• Op.49 III. E Flat Major, 4/4, Adagio
  • Op.50 IV. G Minor, 4/4, Tempo giusto
  • Op.51 V. G Major, 4/4, Moderato
  • Op.52 VI. A Major, 3/4, Cantabile lento
Violin Solos
Seven Solos for a Violin.
  • Op.53 I. B Flat Major, 4/4, Largo
  • Op.54 II. E Major, 4/4, Adagio
  • Op.55 III. C Minor, 4/4, Adagio
  • Op.56 IV. E Flat Major, 4/4, Adagio
  • Op.57 V. E Flat Major, 4/4, Adagio
  • Op.58 VI. A Major, 4/4, Adagio
  • Op.59 VII. B Flat Major, 4/4, Adagio
English Songs
  • Op.4 The Maid That's Made For Love and Me (O Wouldst Thou Know What Sacred Charms). E Flat Major (marked B Flat Major), 3/4
  • Op.7 Jove, When He Saw My Fanny's Face. D Major, 3/4
  • Op.5 It Is Not That I Love You Less. F Major, 3/4
  • Op.6 Gentle Love, This Hour Befriend Me. D Major, 4/4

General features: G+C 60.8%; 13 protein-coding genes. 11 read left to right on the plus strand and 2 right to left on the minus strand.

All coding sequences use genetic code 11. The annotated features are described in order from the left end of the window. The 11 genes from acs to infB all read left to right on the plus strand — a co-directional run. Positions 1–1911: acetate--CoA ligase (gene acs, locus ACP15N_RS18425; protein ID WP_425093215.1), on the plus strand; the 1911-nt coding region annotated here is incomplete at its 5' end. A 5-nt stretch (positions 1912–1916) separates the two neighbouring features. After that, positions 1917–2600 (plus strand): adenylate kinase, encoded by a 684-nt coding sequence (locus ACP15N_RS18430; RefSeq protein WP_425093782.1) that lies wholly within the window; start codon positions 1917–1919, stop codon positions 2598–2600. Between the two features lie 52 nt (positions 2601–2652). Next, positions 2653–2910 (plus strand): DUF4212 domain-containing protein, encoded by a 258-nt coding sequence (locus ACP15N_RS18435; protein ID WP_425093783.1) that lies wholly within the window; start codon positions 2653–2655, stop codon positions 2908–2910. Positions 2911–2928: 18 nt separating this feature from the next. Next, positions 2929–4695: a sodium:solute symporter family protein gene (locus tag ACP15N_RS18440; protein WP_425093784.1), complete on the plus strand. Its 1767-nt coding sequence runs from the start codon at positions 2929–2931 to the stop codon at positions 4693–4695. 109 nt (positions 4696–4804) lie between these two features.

Italian Arias
Numbered in order of their appearance in the Musique Raisonnee, with their page numbers in that volume. * Marks those performed in L'Incostanza Delusa and published in the Favourite Songs[26] from that opera.
  • Op.8 I. Padre perdona, oh! pene, G Minor, 4/4, p. 1
  • Op.9 II. Non piangete amarti, E Major, 4/4, p. 6
  • Op.10 III. Intendo il tuo, F Major, 4/4, p. 11
  • Op.1 IV. Senza pieta mi credi*, G Major, 6/8 (marked 3/8 but there are 6 quavers to the bar), p. 16
  • Op.11 V. Gia, gia che moria deggio, D Major, 3/4, p. 21
  • Op.12 VI. Dille che l'amor mio*, E Major, 4/4, p. 27
  • Op.13 VII. Mio ben ricordati, D Major, 3/4, p. 32
  • Op.2 VIII. Digli, digli*, D Major, 3/4, p. 36
  • Op.3 IX. Per pieta bel Idol mio*, F Major, 3/8, p. 40
  • Op.14 X. Non so, quel dolce moto, B Flat Major, 4/4, p. 46
  • Op.15 XI. Piango, e ver, ma non procede, G minor, 4/4, p. 51